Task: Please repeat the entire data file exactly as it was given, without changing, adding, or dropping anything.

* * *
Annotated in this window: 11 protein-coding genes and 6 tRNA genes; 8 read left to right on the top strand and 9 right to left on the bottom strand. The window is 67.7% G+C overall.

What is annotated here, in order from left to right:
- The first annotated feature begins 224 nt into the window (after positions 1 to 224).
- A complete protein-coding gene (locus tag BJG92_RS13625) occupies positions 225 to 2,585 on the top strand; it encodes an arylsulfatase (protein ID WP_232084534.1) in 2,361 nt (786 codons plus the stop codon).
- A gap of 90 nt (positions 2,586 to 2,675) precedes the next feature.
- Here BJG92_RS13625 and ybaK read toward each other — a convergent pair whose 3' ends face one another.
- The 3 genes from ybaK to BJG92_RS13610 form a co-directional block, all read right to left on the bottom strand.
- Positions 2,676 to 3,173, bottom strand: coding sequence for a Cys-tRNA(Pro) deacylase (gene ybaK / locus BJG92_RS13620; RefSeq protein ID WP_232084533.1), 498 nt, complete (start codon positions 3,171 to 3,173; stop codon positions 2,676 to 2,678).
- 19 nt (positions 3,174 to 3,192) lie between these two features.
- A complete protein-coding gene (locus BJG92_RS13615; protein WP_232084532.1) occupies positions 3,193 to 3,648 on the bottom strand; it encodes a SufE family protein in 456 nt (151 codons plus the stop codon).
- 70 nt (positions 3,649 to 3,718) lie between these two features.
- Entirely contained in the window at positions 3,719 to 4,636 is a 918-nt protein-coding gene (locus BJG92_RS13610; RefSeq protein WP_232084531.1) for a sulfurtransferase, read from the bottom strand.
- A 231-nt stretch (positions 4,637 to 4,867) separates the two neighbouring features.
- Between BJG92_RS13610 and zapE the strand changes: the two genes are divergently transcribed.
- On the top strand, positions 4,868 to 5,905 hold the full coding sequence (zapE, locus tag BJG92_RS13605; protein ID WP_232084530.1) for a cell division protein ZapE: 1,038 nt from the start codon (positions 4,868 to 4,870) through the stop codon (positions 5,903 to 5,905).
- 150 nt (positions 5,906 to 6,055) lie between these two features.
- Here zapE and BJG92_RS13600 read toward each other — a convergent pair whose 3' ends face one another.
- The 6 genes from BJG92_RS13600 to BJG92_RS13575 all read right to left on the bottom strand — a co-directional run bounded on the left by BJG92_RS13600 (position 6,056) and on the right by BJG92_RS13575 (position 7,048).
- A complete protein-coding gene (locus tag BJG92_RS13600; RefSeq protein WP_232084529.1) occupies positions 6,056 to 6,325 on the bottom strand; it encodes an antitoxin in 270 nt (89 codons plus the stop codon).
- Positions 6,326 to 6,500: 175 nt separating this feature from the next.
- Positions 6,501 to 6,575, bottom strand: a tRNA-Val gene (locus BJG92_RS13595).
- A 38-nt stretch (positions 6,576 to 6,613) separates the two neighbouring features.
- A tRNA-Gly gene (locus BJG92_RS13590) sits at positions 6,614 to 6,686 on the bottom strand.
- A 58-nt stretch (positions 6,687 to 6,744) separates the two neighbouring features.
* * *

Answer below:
Annotated in this window: 11 protein-coding genes and 6 tRNA genes; 8 read left to right on the top strand and 9 right to left on the bottom strand. The window is 67.7% G+C overall.

What is annotated here, in order from left to right:
- The first annotated feature begins 224 nt into the window (after positions 1 to 224).
- A complete protein-coding gene (locus tag BJG92_RS13625) occupies positions 225 to 2,585 on the top strand; it encodes an arylsulfatase (protein ID WP_232084534.1) in 2,361 nt (786 codons plus the stop codon).
- A gap of 90 nt (positions 2,586 to 2,675) precedes the next feature.
- Here BJG92_RS13625 and ybaK read toward each other — a convergent pair whose 3' ends face one another.
- The 3 genes from ybaK to BJG92_RS13610 form a co-directional block, all read right to left on the bottom strand.
- Positions 2,676 to 3,173, bottom strand: coding sequence for a Cys-tRNA(Pro) deacylase (gene ybaK / locus BJG92_RS13620; RefSeq protein ID WP_232084533.1), 498 nt, complete (start codon positions 3,171 to 3,173; stop codon positions 2,676 to 2,678).
- 19 nt (positions 3,174 to 3,192) lie between these two features.
- A complete protein-coding gene (locus BJG92_RS13615; protein WP_232084532.1) occupies positions 3,193 to 3,648 on the bottom strand; it encodes a SufE family protein in 456 nt (151 codons plus the stop codon).
- 70 nt (positions 3,649 to 3,718) lie between these two features.
- Entirely contained in the window at positions 3,719 to 4,636 is a 918-nt protein-coding gene (locus BJG92_RS13610; RefSeq protein WP_232084531.1) for a sulfurtransferase, read from the bottom strand.
- A 231-nt stretch (positions 4,637 to 4,867) separates the two neighbouring features.
- Between BJG92_RS13610 and zapE the strand changes: the two genes are divergently transcribed.
- On the top strand, positions 4,868 to 5,905 hold the full coding sequence (zapE, locus tag BJG92_RS13605; protein ID WP_232084530.1) for a cell division protein ZapE: 1,038 nt from the start codon (positions 4,868 to 4,870) through the stop codon (positions 5,903 to 5,905).
- 150 nt (positions 5,906 to 6,055) lie between these two features.
- Here zapE and BJG92_RS13600 read toward each other — a convergent pair whose 3' ends face one another.
- The 6 genes from BJG92_RS13600 to BJG92_RS13575 all read right to left on the bottom strand — a co-directional run bounded on the left by BJG92_RS13600 (position 6,056) and on the right by BJG92_RS13575 (position 7,048).
- A complete protein-coding gene (locus tag BJG92_RS13600; RefSeq protein WP_232084529.1) occupies positions 6,056 to 6,325 on the bottom strand; it encodes an antitoxin in 270 nt (89 codons plus the stop codon).
- Positions 6,326 to 6,500: 175 nt separating this feature from the next.
- Positions 6,501 to 6,575, bottom strand: a tRNA-Val gene (locus BJG92_RS13595).
- A 38-nt stretch (positions 6,576 to 6,613) separates the two neighbouring features.
- A tRNA-Gly gene (locus BJG92_RS13590) sits at positions 6,614 to 6,686 on the bottom strand.
- A 58-nt stretch (positions 6,687 to 6,744) separates the two neighbouring features.